First Explorers: The Siberia-Native American Connection

Future studies are needed to better understand the relationships of Inuit populations living on both sides of the Bering Strait. ©Eric Rock

First Explorers: The Siberia-Native American Connection

When early, intrepid European explorers first began trekking through the New World in the late 1400s, they were awed by the strikingly different cultures they encountered. But they also came to notice something else: remarkable physical similarities between the Asian peoples they had seen during their many travels and these new, soon-to-be-known-as “Native Americans.”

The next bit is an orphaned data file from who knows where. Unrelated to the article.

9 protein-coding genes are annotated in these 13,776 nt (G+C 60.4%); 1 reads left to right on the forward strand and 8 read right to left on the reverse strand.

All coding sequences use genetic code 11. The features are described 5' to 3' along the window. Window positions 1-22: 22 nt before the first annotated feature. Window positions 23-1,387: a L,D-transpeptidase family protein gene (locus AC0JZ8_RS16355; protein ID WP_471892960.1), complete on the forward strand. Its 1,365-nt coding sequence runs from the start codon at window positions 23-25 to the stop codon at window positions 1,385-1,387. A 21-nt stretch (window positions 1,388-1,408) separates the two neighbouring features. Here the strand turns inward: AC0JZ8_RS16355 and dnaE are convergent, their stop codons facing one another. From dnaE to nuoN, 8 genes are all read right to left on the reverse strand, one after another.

Now, some genetic evidence is showing these observant, long-ago explorers weren’t too far off the mark. DNA analysis of ethnic groups living in the Altay Mountains of southern Siberia have revealed a unique genetic mutation that also occurs in modern-day northern Native Americans.

So while an Asian-Native American biological connection has long been suspected, this could be the first hard evidence we have that pinpoints where our country’s indigenous peoples originated, suggesting their true genetic “homeland.”

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